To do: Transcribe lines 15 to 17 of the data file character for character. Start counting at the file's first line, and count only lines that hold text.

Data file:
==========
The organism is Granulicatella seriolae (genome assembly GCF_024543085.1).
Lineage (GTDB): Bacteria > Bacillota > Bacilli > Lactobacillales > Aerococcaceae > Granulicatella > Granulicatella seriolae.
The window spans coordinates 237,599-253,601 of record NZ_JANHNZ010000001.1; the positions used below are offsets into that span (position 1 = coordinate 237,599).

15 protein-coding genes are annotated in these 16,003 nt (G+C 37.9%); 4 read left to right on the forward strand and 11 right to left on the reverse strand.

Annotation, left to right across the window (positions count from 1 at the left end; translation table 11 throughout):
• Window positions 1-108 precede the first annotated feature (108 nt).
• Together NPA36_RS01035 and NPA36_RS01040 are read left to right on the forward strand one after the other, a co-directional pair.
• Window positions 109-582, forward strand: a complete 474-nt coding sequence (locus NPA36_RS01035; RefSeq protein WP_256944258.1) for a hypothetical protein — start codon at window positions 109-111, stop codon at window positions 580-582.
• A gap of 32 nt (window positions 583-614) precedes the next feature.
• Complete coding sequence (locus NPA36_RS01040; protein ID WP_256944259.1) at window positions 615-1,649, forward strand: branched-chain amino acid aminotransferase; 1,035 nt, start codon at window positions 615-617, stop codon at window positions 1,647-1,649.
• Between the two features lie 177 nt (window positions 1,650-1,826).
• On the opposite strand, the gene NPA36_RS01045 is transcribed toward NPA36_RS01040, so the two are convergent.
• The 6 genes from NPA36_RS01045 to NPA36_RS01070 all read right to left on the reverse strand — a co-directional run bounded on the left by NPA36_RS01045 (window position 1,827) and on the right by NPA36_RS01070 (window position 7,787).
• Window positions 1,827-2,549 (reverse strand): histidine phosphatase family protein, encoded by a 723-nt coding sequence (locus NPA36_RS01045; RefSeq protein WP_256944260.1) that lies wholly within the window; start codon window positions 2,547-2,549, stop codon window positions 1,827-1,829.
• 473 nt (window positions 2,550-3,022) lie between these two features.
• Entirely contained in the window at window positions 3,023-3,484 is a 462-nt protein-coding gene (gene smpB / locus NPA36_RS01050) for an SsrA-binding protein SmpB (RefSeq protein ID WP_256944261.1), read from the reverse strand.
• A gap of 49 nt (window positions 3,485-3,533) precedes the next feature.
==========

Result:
• 473 nt (window positions 2,550-3,022) lie between these two features.
• Entirely contained in the window at window positions 3,023-3,484 is a 462-nt protein-coding gene (gene smpB / locus NPA36_RS01050) for an SsrA-binding protein SmpB (RefSeq protein ID WP_256944261.1), read from the reverse strand.
• A gap of 49 nt (window positions 3,485-3,533) precedes the next feature.